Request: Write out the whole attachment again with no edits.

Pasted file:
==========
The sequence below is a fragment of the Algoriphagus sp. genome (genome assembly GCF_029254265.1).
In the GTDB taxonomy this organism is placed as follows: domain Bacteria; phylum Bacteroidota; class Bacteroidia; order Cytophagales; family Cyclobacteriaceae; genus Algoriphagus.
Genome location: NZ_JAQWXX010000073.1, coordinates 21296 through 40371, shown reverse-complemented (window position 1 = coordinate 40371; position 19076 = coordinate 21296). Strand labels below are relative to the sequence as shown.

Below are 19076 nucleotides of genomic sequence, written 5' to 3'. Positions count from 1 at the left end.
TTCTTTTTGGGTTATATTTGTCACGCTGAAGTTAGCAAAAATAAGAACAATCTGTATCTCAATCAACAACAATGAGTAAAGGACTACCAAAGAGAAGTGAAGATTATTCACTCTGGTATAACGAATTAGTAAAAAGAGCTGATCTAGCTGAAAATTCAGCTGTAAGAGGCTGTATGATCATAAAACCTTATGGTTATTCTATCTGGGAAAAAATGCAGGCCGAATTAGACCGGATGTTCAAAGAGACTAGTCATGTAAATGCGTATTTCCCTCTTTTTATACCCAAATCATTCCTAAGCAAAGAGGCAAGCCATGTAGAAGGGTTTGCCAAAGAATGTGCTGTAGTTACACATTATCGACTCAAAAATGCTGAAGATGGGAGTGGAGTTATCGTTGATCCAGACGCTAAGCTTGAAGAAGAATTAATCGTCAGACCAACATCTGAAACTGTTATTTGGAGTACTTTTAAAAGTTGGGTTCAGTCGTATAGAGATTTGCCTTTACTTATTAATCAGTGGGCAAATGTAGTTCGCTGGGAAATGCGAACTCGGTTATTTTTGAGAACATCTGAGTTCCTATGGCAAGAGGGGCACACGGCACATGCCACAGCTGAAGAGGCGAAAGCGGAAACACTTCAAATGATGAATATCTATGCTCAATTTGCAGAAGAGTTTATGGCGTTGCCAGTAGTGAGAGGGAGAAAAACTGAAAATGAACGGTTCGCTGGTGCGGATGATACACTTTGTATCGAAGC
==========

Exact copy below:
The sequence below is a fragment of the Algoriphagus sp. genome (genome assembly GCF_029254265.1).
In the GTDB taxonomy this organism is placed as follows: domain Bacteria; phylum Bacteroidota; class Bacteroidia; order Cytophagales; family Cyclobacteriaceae; genus Algoriphagus.
Genome location: NZ_JAQWXX010000073.1, coordinates 21296 through 40371, shown reverse-complemented (window position 1 = coordinate 40371; position 19076 = coordinate 21296). Strand labels below are relative to the sequence as shown.

Below are 19076 nucleotides of genomic sequence, written 5' to 3'. Positions count from 1 at the left end.
TTCTTTTTGGGTTATATTTGTCACGCTGAAGTTAGCAAAAATAAGAACAATCTGTATCTCAATCAACAACAATGAGTAAAGGACTACCAAAGAGAAGTGAAGATTATTCACTCTGGTATAACGAATTAGTAAAAAGAGCTGATCTAGCTGAAAATTCAGCTGTAAGAGGCTGTATGATCATAAAACCTTATGGTTATTCTATCTGGGAAAAAATGCAGGCCGAATTAGACCGGATGTTCAAAGAGACTAGTCATGTAAATGCGTATTTCCCTCTTTTTATACCCAAATCATTCCTAAGCAAAGAGGCAAGCCATGTAGAAGGGTTTGCCAAAGAATGTGCTGTAGTTACACATTATCGACTCAAAAATGCTGAAGATGGGAGTGGAGTTATCGTTGATCCAGACGCTAAGCTTGAAGAAGAATTAATCGTCAGACCAACATCTGAAACTGTTATTTGGAGTACTTTTAAAAGTTGGGTTCAGTCGTATAGAGATTTGCCTTTACTTATTAATCAGTGGGCAAATGTAGTTCGCTGGGAAATGCGAACTCGGTTATTTTTGAGAACATCTGAGTTCCTATGGCAAGAGGGGCACACGGCACATGCCACAGCTGAAGAGGCGAAAGCGGAAACACTTCAAATGATGAATATCTATGCTCAATTTGCAGAAGAGTTTATGGCGTTGCCAGTAGTGAGAGGGAGAAAAACTGAAAATGAACGGTTCGCTGGTGCGGATGATACACTTTGTATCGAAGC